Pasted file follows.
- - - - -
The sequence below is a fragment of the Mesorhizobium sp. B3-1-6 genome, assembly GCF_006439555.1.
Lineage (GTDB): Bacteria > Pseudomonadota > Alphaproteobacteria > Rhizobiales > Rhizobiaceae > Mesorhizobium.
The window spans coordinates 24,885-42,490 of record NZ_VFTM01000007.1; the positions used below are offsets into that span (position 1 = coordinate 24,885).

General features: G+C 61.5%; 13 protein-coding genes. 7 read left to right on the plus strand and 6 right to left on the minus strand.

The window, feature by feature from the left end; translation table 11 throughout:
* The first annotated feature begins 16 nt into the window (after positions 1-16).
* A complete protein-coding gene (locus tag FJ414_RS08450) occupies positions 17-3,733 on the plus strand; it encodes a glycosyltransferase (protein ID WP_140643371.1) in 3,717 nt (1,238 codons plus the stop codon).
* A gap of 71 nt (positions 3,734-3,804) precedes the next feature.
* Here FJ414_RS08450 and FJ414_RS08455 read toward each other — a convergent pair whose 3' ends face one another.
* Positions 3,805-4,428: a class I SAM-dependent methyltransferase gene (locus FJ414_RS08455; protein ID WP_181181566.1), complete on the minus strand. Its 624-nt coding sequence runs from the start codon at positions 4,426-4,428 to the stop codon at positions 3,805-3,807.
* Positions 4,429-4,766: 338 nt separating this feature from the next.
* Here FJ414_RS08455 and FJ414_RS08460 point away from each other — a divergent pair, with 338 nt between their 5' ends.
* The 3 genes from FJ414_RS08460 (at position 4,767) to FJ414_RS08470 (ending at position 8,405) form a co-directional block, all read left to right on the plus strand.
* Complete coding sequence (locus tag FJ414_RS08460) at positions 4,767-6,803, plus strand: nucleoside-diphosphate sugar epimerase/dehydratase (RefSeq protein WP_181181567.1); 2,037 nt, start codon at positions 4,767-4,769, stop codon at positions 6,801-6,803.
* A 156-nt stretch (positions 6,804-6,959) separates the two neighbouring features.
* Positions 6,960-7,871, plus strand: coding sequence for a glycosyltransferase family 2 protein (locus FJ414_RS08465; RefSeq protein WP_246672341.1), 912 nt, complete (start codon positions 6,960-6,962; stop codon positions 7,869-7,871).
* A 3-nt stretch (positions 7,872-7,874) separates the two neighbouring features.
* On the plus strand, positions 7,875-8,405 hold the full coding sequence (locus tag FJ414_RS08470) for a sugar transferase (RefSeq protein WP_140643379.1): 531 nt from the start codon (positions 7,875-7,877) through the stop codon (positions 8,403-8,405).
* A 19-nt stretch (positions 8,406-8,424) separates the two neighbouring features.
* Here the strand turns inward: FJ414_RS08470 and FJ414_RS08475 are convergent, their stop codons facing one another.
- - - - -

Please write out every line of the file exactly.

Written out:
The sequence below is a fragment of the Mesorhizobium sp. B3-1-6 genome, assembly GCF_006439555.1.
Lineage (GTDB): Bacteria > Pseudomonadota > Alphaproteobacteria > Rhizobiales > Rhizobiaceae > Mesorhizobium.
The window spans coordinates 24,885-42,490 of record NZ_VFTM01000007.1; the positions used below are offsets into that span (position 1 = coordinate 24,885).

General features: G+C 61.5%; 13 protein-coding genes. 7 read left to right on the plus strand and 6 right to left on the minus strand.

The window, feature by feature from the left end; translation table 11 throughout:
* The first annotated feature begins 16 nt into the window (after positions 1-16).
* A complete protein-coding gene (locus tag FJ414_RS08450) occupies positions 17-3,733 on the plus strand; it encodes a glycosyltransferase (protein ID WP_140643371.1) in 3,717 nt (1,238 codons plus the stop codon).
* A gap of 71 nt (positions 3,734-3,804) precedes the next feature.
* Here FJ414_RS08450 and FJ414_RS08455 read toward each other — a convergent pair whose 3' ends face one another.
* Positions 3,805-4,428: a class I SAM-dependent methyltransferase gene (locus FJ414_RS08455; protein ID WP_181181566.1), complete on the minus strand. Its 624-nt coding sequence runs from the start codon at positions 4,426-4,428 to the stop codon at positions 3,805-3,807.
* Positions 4,429-4,766: 338 nt separating this feature from the next.
* Here FJ414_RS08455 and FJ414_RS08460 point away from each other — a divergent pair, with 338 nt between their 5' ends.
* The 3 genes from FJ414_RS08460 (at position 4,767) to FJ414_RS08470 (ending at position 8,405) form a co-directional block, all read left to right on the plus strand.
* Complete coding sequence (locus tag FJ414_RS08460) at positions 4,767-6,803, plus strand: nucleoside-diphosphate sugar epimerase/dehydratase (RefSeq protein WP_181181567.1); 2,037 nt, start codon at positions 4,767-4,769, stop codon at positions 6,801-6,803.
* A 156-nt stretch (positions 6,804-6,959) separates the two neighbouring features.
* Positions 6,960-7,871, plus strand: coding sequence for a glycosyltransferase family 2 protein (locus FJ414_RS08465; RefSeq protein WP_246672341.1), 912 nt, complete (start codon positions 6,960-6,962; stop codon positions 7,869-7,871).
* A 3-nt stretch (positions 7,872-7,874) separates the two neighbouring features.
* On the plus strand, positions 7,875-8,405 hold the full coding sequence (locus tag FJ414_RS08470) for a sugar transferase (RefSeq protein WP_140643379.1): 531 nt from the start codon (positions 7,875-7,877) through the stop codon (positions 8,403-8,405).
* A 19-nt stretch (positions 8,406-8,424) separates the two neighbouring features.
* Here the strand turns inward: FJ414_RS08470 and FJ414_RS08475 are convergent, their stop codons facing one another.